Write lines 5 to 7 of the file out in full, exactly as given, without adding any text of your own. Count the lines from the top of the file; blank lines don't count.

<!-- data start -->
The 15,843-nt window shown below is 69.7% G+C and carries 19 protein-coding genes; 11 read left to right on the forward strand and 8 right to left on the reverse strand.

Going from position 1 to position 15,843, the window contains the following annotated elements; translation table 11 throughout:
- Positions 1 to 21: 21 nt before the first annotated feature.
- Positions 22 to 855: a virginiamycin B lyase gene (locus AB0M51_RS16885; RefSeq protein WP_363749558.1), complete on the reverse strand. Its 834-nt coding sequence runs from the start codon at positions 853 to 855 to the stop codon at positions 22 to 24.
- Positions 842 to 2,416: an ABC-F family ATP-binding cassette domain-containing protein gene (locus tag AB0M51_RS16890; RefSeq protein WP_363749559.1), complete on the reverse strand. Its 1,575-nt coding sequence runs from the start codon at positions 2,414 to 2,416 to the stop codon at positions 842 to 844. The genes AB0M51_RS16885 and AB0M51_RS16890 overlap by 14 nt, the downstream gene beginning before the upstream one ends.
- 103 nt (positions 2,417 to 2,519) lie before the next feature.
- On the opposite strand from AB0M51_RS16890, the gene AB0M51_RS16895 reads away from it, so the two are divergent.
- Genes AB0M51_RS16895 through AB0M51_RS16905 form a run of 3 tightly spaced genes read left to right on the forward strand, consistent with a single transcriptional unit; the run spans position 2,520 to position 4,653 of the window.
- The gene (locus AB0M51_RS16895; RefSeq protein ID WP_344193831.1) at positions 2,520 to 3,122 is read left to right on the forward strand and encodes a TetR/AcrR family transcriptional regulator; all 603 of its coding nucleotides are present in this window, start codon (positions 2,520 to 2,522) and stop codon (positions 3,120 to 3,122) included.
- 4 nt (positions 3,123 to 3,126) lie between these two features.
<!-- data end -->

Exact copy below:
- Positions 842 to 2,416: an ABC-F family ATP-binding cassette domain-containing protein gene (locus tag AB0M51_RS16890; RefSeq protein WP_363749559.1), complete on the reverse strand. Its 1,575-nt coding sequence runs from the start codon at positions 2,414 to 2,416 to the stop codon at positions 842 to 844. The genes AB0M51_RS16885 and AB0M51_RS16890 overlap by 14 nt, the downstream gene beginning before the upstream one ends.
- 103 nt (positions 2,417 to 2,519) lie before the next feature.
- On the opposite strand from AB0M51_RS16890, the gene AB0M51_RS16895 reads away from it, so the two are divergent.